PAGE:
Shakur Stevenson will always be Newark's gold medalist

By Barry Carter | The Star-Ledger
Email the author | Follow on Twitter
on August 23, 2016

---

You would have thought it was a movie premiere at the CityPlex 12 Theater in Newark.

Family and friends packed the place, wearing T-shirts bearing the name and image of their hero. A cousin drove from Maryland for the affair that might as well have been titled "Just a Kid From Newark.'' 

It starred 19-year-old Shakur Stevenson, who made this city proud during his quest to win an Olympic gold medal this past Saturday.

The fight, live-streamed from Rio de Janiero, had them on edge of their seats until Stevenson fell shy of his  goal to be No. 1 on the podium. In the bantamweight finale, Stevenson won the silver medal in a close, split decision squeaker to Cuba's Robeisy Ramirez.

Stevenson – who has been the buzz of the city – took the defeat hard, thinking he let everyone down. 

He did just the opposite.

The crowd was thick and deep with pride inside Theater 9,  nearly filling its 203 seats. The T-shirts worn by Stevenson's  clan captured their love for him. On the back and front they read – "In Shakur's Corner.''

His grandmother, Robin Moses, whom he lovingly calls "Umi," had no idea how many people were there until she walked in to sit down.

"Wow,'' she said.

Wow is right.

At Broad and Market streets, the city put its "24 Hour of Peace" rally on hold and set up a big screen for residents to watch the fight.

While hundreds gathered there, Stevenson's crew was going wild at the theater on Springfield Avenue.

They were throwing punches with him, cheering for him the same way many of them did when they crammed into his grandmother's townhouse a week ago to watch Stevenson's first Olympic fight.

Bruce Stevenson, his cousin, was there that day and he made the trip again Saturday from Laurel, Md.

"This was his dream,'' he said. "He was always a little fighter. Now, he's graduated to boxer.''

Moses doesn't always like to watch her grandson fight, but she stayed in her theater seat for this one, nervously chewing on peppermint patties.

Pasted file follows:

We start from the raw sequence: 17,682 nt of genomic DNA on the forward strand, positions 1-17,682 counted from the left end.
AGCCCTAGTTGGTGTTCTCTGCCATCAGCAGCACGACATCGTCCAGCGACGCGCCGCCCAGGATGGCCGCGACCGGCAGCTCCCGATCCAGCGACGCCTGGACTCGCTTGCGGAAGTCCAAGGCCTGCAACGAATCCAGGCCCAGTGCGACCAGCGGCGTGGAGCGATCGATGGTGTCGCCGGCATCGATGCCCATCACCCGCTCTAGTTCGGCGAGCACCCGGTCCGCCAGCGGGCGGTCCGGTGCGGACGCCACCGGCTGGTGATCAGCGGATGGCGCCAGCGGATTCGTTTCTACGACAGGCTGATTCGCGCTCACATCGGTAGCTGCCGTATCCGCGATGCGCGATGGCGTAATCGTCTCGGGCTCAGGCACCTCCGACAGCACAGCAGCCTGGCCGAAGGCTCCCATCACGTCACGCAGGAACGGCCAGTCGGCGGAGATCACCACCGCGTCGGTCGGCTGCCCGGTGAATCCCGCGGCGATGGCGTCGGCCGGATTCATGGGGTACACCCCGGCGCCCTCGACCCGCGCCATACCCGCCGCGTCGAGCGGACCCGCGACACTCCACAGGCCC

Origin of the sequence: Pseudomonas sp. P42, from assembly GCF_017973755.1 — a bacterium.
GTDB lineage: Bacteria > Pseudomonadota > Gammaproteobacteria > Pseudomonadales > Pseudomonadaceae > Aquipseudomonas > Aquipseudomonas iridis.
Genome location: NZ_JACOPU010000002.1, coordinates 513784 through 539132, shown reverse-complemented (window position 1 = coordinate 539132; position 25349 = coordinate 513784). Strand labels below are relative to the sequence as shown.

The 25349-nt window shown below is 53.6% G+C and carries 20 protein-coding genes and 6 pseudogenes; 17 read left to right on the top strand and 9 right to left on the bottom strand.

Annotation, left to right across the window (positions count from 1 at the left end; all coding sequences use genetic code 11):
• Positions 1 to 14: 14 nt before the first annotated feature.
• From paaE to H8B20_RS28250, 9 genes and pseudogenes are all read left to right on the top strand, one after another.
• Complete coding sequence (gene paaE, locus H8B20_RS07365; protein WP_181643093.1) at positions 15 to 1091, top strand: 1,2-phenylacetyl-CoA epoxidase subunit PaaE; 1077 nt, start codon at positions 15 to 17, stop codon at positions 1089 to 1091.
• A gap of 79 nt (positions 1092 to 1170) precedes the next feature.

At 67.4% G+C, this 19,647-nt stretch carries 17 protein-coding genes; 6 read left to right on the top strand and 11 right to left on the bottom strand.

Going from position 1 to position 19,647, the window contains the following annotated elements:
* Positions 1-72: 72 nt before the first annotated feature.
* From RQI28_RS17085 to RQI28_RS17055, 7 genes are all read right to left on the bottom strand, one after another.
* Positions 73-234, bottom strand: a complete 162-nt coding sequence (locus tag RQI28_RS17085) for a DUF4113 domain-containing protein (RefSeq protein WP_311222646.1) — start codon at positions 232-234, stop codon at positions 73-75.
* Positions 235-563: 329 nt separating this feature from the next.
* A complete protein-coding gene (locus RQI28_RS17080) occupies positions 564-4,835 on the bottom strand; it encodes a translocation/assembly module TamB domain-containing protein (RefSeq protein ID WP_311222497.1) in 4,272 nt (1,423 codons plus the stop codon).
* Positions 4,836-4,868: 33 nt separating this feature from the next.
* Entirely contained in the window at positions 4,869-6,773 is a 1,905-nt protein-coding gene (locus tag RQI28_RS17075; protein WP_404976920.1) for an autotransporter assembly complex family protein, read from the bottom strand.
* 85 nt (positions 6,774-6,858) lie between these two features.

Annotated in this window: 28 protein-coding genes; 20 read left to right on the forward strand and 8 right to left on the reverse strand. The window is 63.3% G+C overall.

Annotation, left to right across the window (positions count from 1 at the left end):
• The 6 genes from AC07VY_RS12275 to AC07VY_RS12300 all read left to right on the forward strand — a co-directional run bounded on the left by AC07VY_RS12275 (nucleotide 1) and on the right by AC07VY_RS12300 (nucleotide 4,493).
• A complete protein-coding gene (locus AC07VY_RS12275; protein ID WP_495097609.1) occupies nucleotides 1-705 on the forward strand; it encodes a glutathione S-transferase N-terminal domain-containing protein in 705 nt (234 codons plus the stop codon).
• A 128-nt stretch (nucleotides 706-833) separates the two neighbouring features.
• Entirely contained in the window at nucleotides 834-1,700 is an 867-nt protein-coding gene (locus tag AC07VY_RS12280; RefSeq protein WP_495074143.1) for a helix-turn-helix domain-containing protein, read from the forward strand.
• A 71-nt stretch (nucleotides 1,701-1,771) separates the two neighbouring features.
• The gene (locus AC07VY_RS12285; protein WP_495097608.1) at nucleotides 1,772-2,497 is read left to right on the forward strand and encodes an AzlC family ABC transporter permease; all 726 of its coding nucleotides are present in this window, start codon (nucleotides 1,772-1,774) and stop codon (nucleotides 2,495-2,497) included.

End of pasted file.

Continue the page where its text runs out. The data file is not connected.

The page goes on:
"Knock him out, Shakur!" she yelled. "Get him!"

Shadiyyah Guyton, his 18-year-old sister, was down front with his brothers – standing up from the second round on. She knows how competitive he is, how he doesn't like to lose, even at board games, cards or when playing basketball with her. She knows he wants that rematch against her and another crack, one day, at Ramirez.

There's no shame, young man, about how the fight ended. Family and friends thank you for the ride that's only beginning.

Their pride in him is genuine and enduring. They talked about his passion for boxing, how he gravitated toward the sweet science when hanging out with his grandfather, Willie "Wali" Moses, who has been training him since age 5.

Rob Griffin, of Newark, remembers the first time Willie Moses brought Stevenson into the gym. As time passed, Griffin could see that he was special, that he had a gift. 

"He would just grab the gloves and hit the bag on his own,'' Griffin said. "Kids like him don't do that at his age.''

Other sports didn't stand a chance. When Willie Moses had Stevenson play football, basketball and baseball, he'd always find his way back into the gym.

Stevenson was the baby of the bunch, learning from older fighters. Hakeem Majette was one of them; a boxer who said he and others toughened Stevenson up, pushed him around a bit, picked on him from time to time. 

Maybe that's where the young fighter's game face began to develop. It's on the T-shirt that Majette created and everyone was wearing Saturday. Stevenson is dripping with sweat in the headshot,  but in his eyes, there's a confident glare.

"Look at his eyes,'' Majette said. "They don't lie. "They're fearless.''

He's fierce. Tenacious. Focused.

He had to be to get this far.

Family and friends admire him for his discipline. They applaud him for staying humble, given his celebrity.  Beyond the hoopla – he's already appeared in a Powerade sports drink commercial – Stevenson, the oldest of nine siblings, always makes time for his brothers and sisters.

He has never forgotten his Newark roots and that's why there were some moist eyes after the fight.

Zakkiyyah Smalls, his aunt, couldn't hold back her tears. She knew how badly he wanted to win. She wanted it just as much for Stevenson, whose family affectionately calls him "Bam-Bam," a nickname that stuck as a child because he would whack a baseball with a huge yellow bat. 

But for Smalls, "Bam-Bam" will always be the adorable baby she held in her arms when he came home from the hospital. 

Stevenson may not realize it now, but he has an entire city excitedly waiting for him to return home.

Ron Stevenson, his uncle, sees the enthusiasm around town.

"He's got everybody talking about him,'' Stevenson said.  "He's got people thinking that I'm somebody.''

Shakur, you didn't let us down.

Mayor Ras Baraka wants you to know that. He told the crowd assembled at the "24 Hours of Peace" rally that Newark is going to throw a parade for you.

"That's our brother,'' he said. "He's our gold medal champion.''

I couldn't agree more.

Do you like this post?

Be the first to comment